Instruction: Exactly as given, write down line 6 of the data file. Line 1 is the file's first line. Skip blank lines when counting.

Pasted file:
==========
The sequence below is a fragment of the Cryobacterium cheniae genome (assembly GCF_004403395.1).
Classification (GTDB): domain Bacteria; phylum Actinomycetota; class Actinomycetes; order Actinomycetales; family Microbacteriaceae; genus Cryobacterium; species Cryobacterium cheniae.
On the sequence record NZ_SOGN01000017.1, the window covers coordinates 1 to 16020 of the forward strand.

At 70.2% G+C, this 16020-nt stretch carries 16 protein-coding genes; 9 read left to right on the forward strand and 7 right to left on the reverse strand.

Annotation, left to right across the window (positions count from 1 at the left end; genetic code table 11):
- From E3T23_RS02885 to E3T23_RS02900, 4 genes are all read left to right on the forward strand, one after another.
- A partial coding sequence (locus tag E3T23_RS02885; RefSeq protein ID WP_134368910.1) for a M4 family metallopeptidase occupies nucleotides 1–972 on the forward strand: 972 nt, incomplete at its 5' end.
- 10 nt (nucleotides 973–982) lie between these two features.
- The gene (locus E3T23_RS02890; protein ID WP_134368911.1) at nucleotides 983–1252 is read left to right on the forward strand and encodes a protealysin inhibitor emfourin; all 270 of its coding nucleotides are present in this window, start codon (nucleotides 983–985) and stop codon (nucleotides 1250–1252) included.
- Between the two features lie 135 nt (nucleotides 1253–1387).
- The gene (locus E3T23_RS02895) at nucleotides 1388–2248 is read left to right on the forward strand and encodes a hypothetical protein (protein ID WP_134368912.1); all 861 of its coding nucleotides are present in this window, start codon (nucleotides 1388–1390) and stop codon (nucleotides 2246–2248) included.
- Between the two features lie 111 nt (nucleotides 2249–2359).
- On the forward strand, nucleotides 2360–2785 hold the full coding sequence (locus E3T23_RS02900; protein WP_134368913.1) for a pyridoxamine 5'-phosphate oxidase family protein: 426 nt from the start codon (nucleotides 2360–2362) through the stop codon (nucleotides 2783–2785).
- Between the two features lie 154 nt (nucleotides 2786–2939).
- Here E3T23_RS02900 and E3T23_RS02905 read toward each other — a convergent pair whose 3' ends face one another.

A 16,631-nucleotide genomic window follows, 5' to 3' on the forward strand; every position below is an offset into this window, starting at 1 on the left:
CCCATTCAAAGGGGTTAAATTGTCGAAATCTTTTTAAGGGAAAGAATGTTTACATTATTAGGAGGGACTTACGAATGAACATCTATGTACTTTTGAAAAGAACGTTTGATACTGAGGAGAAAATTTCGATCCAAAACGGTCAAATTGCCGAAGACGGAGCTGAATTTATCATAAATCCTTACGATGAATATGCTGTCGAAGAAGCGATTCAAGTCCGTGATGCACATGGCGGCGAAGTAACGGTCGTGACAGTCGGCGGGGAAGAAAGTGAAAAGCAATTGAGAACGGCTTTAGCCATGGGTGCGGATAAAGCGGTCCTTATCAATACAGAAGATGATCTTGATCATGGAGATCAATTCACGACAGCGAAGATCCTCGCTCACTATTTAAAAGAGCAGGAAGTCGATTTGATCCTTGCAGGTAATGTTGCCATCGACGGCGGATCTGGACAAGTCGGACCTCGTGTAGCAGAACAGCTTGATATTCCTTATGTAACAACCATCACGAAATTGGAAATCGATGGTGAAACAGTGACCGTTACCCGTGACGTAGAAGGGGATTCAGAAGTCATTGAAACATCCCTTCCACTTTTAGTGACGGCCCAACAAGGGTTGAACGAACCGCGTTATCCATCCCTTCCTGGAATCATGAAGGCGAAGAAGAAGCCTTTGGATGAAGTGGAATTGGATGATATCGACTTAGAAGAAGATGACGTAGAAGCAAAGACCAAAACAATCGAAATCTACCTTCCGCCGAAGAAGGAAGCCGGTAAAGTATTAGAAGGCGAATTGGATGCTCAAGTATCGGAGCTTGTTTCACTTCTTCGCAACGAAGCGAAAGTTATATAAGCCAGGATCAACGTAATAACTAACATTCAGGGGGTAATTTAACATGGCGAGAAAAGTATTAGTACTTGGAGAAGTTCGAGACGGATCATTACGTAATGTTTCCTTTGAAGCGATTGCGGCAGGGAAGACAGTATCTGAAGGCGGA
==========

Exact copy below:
- From E3T23_RS02885 to E3T23_RS02900, 4 genes are all read left to right on the forward strand, one after another.